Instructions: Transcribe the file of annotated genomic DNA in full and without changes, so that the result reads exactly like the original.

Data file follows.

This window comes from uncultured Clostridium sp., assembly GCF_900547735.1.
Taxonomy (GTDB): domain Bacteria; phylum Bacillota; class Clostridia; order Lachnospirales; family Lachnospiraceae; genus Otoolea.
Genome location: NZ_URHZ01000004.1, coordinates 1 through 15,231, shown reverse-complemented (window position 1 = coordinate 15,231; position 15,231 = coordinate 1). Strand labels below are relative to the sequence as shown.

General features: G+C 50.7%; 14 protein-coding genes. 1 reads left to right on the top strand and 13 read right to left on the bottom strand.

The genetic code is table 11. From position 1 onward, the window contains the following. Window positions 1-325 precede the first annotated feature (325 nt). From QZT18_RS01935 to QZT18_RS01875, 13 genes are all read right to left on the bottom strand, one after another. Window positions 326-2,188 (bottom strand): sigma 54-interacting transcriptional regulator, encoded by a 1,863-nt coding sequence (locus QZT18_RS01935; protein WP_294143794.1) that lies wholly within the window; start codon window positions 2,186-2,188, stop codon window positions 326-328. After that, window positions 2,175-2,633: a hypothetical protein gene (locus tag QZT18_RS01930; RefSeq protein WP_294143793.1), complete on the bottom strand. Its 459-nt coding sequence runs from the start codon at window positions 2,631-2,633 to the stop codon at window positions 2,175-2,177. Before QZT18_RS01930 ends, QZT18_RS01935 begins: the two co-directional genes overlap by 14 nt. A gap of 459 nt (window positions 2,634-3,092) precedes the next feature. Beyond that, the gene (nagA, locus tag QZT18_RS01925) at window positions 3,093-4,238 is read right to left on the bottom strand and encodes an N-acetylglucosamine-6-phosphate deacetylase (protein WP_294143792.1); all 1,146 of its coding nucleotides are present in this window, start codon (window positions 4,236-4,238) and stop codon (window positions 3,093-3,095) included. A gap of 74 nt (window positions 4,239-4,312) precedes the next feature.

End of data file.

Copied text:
This window comes from uncultured Clostridium sp., assembly GCF_900547735.1.
Taxonomy (GTDB): domain Bacteria; phylum Bacillota; class Clostridia; order Lachnospirales; family Lachnospiraceae; genus Otoolea.
Genome location: NZ_URHZ01000004.1, coordinates 1 through 15,231, shown reverse-complemented (window position 1 = coordinate 15,231; position 15,231 = coordinate 1). Strand labels below are relative to the sequence as shown.

General features: G+C 50.7%; 14 protein-coding genes. 1 reads left to right on the top strand and 13 read right to left on the bottom strand.

The genetic code is table 11. From position 1 onward, the window contains the following. Window positions 1-325 precede the first annotated feature (325 nt). From QZT18_RS01935 to QZT18_RS01875, 13 genes are all read right to left on the bottom strand, one after another. Window positions 326-2,188 (bottom strand): sigma 54-interacting transcriptional regulator, encoded by a 1,863-nt coding sequence (locus QZT18_RS01935; protein WP_294143794.1) that lies wholly within the window; start codon window positions 2,186-2,188, stop codon window positions 326-328. After that, window positions 2,175-2,633: a hypothetical protein gene (locus tag QZT18_RS01930; RefSeq protein WP_294143793.1), complete on the bottom strand. Its 459-nt coding sequence runs from the start codon at window positions 2,631-2,633 to the stop codon at window positions 2,175-2,177. Before QZT18_RS01930 ends, QZT18_RS01935 begins: the two co-directional genes overlap by 14 nt. A gap of 459 nt (window positions 2,634-3,092) precedes the next feature. Beyond that, the gene (nagA, locus tag QZT18_RS01925) at window positions 3,093-4,238 is read right to left on the bottom strand and encodes an N-acetylglucosamine-6-phosphate deacetylase (protein WP_294143792.1); all 1,146 of its coding nucleotides are present in this window, start codon (window positions 4,236-4,238) and stop codon (window positions 3,093-3,095) included. A gap of 74 nt (window positions 4,239-4,312) precedes the next feature.